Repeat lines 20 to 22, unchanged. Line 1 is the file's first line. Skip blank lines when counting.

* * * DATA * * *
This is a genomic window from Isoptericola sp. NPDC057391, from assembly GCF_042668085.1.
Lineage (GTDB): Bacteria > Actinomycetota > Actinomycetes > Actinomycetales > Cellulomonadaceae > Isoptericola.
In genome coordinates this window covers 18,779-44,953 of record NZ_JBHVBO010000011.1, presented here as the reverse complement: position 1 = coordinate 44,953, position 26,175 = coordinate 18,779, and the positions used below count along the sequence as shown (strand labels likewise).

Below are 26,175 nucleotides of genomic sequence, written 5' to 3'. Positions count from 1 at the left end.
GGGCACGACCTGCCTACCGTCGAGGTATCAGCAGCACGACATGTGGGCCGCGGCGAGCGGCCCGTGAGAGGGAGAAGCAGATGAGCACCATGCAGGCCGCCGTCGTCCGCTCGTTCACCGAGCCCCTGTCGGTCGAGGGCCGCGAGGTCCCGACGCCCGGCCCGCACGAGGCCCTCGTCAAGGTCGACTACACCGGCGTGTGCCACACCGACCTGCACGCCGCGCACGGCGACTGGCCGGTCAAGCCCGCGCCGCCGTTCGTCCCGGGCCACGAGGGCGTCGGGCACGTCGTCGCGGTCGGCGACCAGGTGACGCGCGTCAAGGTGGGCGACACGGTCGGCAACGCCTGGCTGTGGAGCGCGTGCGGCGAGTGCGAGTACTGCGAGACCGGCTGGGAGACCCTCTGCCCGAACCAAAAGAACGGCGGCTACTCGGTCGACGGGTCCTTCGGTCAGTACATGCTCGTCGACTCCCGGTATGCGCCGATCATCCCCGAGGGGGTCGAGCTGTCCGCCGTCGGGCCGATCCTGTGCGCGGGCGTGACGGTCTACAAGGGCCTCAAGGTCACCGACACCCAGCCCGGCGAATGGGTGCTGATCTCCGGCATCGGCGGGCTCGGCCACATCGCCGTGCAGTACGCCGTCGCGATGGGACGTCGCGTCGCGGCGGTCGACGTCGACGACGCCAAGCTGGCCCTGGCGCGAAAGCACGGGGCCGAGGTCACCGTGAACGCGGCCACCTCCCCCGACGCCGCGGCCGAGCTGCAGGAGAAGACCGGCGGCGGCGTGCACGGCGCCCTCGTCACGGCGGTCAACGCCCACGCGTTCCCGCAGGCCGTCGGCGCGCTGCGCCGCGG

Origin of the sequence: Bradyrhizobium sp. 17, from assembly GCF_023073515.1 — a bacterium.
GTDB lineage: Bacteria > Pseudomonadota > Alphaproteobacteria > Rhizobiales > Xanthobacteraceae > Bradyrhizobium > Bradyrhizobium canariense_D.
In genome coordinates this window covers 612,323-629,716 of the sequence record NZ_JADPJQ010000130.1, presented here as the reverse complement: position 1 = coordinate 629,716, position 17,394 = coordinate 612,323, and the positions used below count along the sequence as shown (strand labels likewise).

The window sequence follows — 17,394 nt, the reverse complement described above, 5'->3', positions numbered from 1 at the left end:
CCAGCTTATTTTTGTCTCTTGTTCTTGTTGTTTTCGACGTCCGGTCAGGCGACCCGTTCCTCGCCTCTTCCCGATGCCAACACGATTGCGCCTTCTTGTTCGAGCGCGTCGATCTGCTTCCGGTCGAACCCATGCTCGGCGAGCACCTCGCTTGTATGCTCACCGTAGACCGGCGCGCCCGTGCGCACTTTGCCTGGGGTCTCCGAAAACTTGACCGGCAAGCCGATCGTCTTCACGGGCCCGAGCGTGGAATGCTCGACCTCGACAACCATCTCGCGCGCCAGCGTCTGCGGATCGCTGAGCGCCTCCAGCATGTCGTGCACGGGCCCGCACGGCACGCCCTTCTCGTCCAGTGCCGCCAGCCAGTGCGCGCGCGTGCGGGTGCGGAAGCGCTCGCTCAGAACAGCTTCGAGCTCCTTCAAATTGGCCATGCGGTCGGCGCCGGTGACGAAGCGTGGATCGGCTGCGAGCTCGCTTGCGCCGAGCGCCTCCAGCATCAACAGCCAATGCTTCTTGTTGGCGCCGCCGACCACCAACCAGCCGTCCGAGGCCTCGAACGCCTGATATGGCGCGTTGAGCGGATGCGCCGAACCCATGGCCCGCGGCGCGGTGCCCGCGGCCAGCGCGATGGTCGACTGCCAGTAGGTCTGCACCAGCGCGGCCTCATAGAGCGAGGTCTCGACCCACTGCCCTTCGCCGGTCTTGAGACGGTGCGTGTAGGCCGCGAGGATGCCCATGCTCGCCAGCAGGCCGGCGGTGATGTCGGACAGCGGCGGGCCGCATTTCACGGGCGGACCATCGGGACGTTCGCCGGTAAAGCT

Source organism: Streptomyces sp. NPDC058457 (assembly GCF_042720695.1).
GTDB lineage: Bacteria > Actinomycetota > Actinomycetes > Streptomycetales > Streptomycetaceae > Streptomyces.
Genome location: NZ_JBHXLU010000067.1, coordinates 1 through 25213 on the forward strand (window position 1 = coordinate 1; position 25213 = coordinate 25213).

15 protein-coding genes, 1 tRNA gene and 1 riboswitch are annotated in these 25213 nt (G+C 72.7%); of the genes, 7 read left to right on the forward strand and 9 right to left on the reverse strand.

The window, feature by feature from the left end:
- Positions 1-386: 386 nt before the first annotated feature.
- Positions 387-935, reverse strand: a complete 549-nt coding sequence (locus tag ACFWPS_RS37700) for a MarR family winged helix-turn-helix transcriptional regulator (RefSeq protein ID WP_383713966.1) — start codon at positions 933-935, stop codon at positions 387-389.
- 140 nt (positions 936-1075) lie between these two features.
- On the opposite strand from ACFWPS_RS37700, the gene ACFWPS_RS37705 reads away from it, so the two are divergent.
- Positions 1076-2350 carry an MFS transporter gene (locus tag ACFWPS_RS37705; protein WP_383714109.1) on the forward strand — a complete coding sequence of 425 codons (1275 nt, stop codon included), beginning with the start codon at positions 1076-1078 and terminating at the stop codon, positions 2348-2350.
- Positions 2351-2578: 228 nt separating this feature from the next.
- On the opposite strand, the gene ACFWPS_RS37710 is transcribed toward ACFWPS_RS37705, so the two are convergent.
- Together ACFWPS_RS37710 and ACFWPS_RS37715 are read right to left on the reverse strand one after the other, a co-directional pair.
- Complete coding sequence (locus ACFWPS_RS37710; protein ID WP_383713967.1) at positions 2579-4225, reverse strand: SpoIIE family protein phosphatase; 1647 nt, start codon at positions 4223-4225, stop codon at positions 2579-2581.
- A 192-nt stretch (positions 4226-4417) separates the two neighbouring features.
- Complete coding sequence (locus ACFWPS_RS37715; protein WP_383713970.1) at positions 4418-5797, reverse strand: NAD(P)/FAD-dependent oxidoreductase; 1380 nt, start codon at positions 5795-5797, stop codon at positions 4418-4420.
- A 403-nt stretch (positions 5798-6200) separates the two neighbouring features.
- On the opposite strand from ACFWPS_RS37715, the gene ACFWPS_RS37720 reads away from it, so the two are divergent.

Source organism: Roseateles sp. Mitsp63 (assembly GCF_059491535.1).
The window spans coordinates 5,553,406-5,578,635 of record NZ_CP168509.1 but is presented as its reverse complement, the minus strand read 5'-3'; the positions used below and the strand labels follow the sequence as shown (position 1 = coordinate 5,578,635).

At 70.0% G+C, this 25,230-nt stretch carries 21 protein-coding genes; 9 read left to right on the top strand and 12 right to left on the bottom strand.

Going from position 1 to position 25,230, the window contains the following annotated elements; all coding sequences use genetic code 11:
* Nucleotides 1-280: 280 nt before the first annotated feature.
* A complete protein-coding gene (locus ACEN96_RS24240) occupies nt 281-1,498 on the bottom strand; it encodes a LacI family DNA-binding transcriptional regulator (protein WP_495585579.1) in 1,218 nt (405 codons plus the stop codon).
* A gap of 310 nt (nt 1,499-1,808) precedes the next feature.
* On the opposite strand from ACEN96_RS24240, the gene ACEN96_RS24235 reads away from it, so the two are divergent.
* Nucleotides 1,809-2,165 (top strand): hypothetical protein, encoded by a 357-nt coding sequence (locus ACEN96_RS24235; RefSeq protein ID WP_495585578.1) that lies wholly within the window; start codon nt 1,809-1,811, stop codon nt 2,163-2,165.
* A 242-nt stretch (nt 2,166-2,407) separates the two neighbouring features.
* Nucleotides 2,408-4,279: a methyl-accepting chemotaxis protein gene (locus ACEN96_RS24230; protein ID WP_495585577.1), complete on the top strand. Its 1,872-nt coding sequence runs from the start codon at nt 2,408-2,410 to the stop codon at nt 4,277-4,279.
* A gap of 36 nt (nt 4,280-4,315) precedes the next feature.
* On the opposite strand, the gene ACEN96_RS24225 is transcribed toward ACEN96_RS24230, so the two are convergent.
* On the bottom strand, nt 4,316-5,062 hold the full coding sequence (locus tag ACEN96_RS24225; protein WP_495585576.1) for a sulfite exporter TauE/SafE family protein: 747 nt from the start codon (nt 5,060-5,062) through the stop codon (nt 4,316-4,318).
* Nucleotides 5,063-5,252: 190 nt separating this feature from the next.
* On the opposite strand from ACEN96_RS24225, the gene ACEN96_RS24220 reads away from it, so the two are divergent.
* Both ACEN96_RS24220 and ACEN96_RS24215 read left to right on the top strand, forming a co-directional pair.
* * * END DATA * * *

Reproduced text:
- Positions 1076-2350 carry an MFS transporter gene (locus tag ACFWPS_RS37705; protein WP_383714109.1) on the forward strand — a complete coding sequence of 425 codons (1275 nt, stop codon included), beginning with the start codon at positions 1076-1078 and terminating at the stop codon, positions 2348-2350.
- Positions 2351-2578: 228 nt separating this feature from the next.
- On the opposite strand, the gene ACFWPS_RS37710 is transcribed toward ACFWPS_RS37705, so the two are convergent.